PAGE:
3. Orphanages

This building was erected in 1869 for the Sailors' Orphan Girls' School and Home, Hampstead, which was originally established in 1829.

Thomas Coram may have set the general pattern for organised charities, but the orphanages that followed his provided for the deserving rather than the (apparently) undeserving poor. An example in London was the Adult Orphan Institution of 1818, which offered a home to the orphans of Church of England clergymen and army and navy officers, which only admitted girls between the ages of 14 and 17, and only kept them until they were 19 (see Cunningham, Handbook, 3). As for public orphanages, among the first were the Female Orphan Asylum in Lambeth, established in 1758 and incorporated in 1800, which admitted girls between the ages of eight and ten (see Cunningham, Handbook, 180), and the Infant Orphan Asylum at Wansted, instituted in 1827, which only took children up to the age of seven (see Cunningham, Handbook, 244). Others followed, but these too had conditions limiting their intake. They might be targeted at specific groups of orphans, such as the children of sailors and marines, who occupied the fine building shown above from the late 1860s. Or they might expect contributions: at the Orphan Working School on Hampstead Road, for example, children could only be taken after the age of two, and then on payment of 10 guineas. The child could then be kept in the school "during the life of the presentee by contributing 250 Guineas" (Cunningham, Modern London, back matter, p. 16).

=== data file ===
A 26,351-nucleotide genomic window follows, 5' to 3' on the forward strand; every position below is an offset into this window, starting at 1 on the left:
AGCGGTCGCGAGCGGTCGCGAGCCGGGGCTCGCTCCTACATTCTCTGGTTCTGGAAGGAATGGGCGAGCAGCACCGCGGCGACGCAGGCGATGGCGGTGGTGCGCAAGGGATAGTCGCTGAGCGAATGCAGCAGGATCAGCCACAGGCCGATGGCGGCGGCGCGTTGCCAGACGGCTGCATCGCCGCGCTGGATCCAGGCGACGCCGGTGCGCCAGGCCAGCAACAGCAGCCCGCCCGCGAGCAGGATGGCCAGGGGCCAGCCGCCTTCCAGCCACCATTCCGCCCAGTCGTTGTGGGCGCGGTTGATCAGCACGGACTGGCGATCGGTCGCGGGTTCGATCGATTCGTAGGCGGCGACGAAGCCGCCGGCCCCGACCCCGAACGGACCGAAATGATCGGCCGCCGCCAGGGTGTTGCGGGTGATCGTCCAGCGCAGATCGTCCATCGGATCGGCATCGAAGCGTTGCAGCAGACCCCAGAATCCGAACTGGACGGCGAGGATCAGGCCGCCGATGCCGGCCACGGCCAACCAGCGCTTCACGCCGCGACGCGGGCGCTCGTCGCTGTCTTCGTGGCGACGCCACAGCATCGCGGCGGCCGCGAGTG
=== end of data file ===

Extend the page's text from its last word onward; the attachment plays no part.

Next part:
However many places were offered, the demand was still too great. Mrs Gaskell, in one of her many kindly ventures, wrote to some unidentified person in about 1852, appealing for help on behalf of a friend's cousin's "3 or 4 little orphan children." "Of course, there are numerous Orphan Houses," she explained, "but I had occasion to make application to one of the most wealthy 2 years ago, and learnt that they had upwards of a thousand names on their books"(Letters 183). Later on more were opened, including, in 1870, the first of Dr Barnardo's children’s homes in Stepney. His motto was "The Ever Open Door," though the door might well lead to Canada when the child was old enough to be sent out there. But even then the need was not met: at the end of the nineteenth century there were still private "baby farms" in operation: the women who ran them took money for childcare, but often neglected their charges. Some even murdered them. In George Moore's best known novel, Esther Waters (1894), the eponymous heroine leaves her illegitimate baby with a certain Mrs Spires, who offers to take little Jack off her hands in just such a way: